WASHINGTON—Homeland Security and Governmental Affairs Committee Chairman Joe Lieberman, ID-Conn., and Ranking Member Susan Collins, R-Me., Tuesday released the following statements on the indictments of Salah Osman Ahmed and Abdifatah Yusuf Issee by a federal grand jury in Minneapolis:

“The indictments unsealed yesterday reinforce the findings of our committee’s two-year investigation that homegrown American terrorism is a significant threat to our homeland security, which federal, state, and local governments must counter aggressively,” Lieberman said. “Many of these 20 Somali-Americans are travelling on U.S. passports, and they could seek to return to the United States at any time – fully radicalized and trained to bring to our cities the suicide bombings and car bombings we have so far escaped. This Minneapolis case is a wake-up warning that violent Islamist extremism is now spreading in America.  We must work together to stop its spread.”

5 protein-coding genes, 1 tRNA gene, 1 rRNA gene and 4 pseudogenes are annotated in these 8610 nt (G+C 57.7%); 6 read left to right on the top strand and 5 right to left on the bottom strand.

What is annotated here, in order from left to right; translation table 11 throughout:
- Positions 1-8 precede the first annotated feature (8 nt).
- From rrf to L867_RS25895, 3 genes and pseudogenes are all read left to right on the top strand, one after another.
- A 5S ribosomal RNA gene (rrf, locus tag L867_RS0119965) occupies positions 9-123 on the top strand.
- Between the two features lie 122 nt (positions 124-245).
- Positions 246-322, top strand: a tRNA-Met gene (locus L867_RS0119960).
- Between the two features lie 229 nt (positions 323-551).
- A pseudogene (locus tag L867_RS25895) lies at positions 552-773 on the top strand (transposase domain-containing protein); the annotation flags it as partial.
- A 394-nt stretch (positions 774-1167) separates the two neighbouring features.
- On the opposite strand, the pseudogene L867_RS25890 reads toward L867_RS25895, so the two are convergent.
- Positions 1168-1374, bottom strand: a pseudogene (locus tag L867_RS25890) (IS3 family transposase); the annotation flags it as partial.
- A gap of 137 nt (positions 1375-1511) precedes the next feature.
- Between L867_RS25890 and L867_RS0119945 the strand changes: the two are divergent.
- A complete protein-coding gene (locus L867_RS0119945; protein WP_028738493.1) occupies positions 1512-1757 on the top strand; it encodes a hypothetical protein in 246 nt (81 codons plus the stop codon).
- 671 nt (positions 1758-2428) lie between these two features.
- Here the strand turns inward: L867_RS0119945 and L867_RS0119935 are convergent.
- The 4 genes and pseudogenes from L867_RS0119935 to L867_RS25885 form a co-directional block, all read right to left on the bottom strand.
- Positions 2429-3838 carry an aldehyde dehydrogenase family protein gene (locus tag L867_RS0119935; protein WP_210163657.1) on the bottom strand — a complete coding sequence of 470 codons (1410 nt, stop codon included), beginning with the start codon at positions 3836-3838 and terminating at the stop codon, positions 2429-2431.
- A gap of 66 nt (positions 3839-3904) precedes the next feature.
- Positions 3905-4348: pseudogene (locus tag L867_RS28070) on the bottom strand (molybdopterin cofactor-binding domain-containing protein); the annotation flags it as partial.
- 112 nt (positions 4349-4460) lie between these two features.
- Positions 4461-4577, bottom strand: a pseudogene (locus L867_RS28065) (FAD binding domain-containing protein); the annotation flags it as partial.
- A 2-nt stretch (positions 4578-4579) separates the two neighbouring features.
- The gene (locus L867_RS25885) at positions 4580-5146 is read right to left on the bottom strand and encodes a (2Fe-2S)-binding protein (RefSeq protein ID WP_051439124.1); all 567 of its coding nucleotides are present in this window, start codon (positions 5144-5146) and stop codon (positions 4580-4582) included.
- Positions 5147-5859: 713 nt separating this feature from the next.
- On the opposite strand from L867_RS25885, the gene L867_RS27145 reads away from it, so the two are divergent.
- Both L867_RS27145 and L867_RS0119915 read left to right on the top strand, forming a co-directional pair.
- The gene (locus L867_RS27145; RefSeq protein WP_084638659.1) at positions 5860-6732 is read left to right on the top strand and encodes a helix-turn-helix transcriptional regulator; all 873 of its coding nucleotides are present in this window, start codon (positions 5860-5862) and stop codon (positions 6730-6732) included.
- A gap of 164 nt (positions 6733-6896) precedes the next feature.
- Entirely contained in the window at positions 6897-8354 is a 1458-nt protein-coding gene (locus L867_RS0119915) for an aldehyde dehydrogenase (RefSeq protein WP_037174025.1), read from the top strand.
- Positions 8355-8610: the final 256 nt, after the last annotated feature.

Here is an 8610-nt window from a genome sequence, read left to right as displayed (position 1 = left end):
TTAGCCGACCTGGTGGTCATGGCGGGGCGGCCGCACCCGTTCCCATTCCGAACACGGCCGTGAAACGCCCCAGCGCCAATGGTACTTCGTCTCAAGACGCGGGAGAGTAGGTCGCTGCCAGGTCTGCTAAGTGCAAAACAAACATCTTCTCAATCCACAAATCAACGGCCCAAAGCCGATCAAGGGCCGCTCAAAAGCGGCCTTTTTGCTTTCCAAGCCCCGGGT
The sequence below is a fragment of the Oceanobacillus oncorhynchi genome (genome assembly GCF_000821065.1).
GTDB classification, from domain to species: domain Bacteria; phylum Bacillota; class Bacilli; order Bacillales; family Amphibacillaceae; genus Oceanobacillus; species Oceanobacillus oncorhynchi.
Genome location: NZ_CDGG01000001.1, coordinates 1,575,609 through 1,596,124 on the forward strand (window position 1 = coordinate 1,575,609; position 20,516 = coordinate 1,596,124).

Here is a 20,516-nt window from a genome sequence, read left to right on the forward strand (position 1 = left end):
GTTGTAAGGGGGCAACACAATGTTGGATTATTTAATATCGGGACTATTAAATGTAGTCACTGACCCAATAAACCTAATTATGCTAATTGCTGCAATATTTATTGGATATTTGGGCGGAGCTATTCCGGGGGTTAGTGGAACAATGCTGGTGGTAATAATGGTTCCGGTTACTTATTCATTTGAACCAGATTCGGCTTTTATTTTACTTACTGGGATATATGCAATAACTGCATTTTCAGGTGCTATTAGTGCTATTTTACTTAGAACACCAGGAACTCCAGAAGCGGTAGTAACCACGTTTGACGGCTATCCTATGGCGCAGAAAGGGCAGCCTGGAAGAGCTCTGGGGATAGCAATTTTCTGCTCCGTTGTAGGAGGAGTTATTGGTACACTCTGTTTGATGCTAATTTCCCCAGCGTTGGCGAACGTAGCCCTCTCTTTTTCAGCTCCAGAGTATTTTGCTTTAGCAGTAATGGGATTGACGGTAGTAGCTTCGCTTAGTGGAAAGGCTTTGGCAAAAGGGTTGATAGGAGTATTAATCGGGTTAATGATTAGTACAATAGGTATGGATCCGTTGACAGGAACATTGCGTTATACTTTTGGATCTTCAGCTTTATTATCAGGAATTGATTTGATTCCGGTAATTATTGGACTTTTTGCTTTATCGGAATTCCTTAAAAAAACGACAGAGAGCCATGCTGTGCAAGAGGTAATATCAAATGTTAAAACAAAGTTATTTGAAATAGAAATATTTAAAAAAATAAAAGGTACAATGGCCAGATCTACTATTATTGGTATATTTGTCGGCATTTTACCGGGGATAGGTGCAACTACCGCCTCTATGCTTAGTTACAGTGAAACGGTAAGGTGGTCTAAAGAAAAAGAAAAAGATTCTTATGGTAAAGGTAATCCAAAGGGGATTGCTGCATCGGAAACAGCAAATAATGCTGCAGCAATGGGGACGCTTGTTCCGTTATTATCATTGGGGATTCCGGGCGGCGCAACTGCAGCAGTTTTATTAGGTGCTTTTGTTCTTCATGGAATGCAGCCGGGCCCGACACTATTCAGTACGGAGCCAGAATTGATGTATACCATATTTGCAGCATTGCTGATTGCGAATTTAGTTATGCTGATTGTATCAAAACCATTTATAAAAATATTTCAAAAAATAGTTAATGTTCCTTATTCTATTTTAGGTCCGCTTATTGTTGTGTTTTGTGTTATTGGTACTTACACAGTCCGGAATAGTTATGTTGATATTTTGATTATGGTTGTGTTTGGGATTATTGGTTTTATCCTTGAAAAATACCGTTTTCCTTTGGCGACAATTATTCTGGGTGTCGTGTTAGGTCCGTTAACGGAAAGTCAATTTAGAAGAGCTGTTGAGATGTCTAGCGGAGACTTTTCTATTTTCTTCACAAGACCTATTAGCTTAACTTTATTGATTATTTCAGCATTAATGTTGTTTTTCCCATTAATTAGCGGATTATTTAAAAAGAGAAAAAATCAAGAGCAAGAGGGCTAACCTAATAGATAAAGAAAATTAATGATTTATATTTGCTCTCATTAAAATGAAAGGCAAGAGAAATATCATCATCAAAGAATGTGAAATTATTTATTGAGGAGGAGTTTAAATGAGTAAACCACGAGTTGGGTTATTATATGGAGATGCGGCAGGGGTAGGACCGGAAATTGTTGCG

“The alleged recruitment of young Somali Americans by a terrorist group, which arranged for their training and travel to Somalia, is a tragic illustration of our worst fears,” Collins said.  “One of the men, Burhan Hassan, who may have been slain by terrorists in Somalia, was the nephew of a witness who testified in March before the Homeland Security and Governmental Affairs Committee.  At the hearing, Hassan’s uncle and other witnesses made clear that we must root out all covert recruiters operating in the United States.  To do this would require help from patriotic members of the Somali-American community, along with support from federal, state and local law enforcement officials and our intelligence agencies.  With these federal indictments, it is my hope that justice will be served and that we will be able, through this investigation, to expose and eliminate any domestic support for this violent Islamist extremist group.”

The Homeland Security and Governmental Affairs Committee held a hearing, “Violence Islamist Extremism: Al-Shabaab Recruitment in America,” in March.  Members of the committee heard testimony from federal intelligence officers, family members of the missing youth, and other members of the Somali-American community about the radicalization and recruitment Ahmed and Issee are accused of taking part in.  The hearing was the most recent in a series of eight hearings the Committee has held on the topic of homegrown extremism over the past two years.  In May 2008, the Committee released a report, “Violent Islamist Extremism, the Internet, and the Homegrown Terrorist Threat.